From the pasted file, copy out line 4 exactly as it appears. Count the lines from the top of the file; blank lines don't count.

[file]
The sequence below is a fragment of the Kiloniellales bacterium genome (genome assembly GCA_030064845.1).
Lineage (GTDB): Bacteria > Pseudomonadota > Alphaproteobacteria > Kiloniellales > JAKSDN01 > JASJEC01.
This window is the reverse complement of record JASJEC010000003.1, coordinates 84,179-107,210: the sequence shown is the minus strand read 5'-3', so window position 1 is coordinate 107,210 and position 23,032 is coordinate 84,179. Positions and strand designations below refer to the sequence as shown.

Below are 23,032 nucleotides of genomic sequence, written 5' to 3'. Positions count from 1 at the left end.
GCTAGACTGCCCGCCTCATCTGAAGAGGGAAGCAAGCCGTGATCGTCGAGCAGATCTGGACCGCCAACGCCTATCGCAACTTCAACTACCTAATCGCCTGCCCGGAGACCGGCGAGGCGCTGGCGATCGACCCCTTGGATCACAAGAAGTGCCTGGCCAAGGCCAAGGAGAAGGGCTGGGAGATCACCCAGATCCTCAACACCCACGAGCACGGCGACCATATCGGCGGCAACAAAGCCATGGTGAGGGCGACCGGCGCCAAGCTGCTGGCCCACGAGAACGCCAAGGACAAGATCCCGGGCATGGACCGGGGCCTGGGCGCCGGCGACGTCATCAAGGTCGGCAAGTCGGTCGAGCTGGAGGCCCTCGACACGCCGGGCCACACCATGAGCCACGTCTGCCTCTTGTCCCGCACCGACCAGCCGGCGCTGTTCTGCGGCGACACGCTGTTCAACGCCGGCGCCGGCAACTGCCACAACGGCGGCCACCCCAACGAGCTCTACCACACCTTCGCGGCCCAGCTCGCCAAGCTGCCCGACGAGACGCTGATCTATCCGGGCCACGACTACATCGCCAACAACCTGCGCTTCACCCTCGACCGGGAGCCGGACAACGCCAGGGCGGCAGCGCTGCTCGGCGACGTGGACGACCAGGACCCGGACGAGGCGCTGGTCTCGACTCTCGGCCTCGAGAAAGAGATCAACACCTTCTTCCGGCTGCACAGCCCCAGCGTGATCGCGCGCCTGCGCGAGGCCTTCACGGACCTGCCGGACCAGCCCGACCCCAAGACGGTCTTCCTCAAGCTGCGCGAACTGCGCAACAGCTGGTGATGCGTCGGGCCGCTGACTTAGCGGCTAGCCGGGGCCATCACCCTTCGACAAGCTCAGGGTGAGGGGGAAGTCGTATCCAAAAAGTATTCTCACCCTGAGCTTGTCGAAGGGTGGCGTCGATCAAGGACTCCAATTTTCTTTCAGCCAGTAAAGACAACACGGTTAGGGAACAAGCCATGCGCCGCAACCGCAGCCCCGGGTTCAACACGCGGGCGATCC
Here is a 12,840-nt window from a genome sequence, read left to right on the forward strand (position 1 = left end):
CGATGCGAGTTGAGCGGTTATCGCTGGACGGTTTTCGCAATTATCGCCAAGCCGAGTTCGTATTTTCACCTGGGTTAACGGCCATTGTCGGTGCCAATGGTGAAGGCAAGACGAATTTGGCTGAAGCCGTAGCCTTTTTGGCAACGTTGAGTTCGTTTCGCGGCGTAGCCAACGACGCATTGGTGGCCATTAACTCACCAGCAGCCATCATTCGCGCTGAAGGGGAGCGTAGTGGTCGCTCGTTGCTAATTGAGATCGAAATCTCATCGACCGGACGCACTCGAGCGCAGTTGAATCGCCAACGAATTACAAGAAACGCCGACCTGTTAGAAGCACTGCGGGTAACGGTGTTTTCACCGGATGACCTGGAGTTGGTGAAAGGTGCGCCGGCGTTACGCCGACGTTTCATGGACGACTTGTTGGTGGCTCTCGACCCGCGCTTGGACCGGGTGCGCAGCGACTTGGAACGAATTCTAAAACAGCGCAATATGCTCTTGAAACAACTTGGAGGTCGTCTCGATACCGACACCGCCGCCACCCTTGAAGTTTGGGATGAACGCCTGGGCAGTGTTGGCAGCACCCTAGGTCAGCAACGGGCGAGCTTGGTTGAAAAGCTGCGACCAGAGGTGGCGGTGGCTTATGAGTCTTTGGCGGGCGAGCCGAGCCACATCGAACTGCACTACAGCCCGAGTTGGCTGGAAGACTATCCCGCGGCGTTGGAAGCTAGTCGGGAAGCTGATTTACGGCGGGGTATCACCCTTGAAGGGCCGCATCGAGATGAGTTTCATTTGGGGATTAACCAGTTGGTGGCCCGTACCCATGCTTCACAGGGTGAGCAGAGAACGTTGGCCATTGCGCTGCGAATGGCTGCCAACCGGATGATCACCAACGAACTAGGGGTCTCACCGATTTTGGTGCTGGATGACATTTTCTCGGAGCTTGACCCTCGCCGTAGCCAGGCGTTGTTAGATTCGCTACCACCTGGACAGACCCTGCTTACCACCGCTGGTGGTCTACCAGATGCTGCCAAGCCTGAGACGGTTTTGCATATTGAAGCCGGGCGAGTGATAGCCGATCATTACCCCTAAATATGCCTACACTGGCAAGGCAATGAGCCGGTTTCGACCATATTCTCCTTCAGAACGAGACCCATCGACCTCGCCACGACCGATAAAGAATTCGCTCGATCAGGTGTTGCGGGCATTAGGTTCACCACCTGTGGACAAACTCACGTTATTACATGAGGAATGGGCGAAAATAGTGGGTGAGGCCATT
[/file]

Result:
Below are 23,032 nucleotides of genomic sequence, written 5' to 3'. Positions count from 1 at the left end.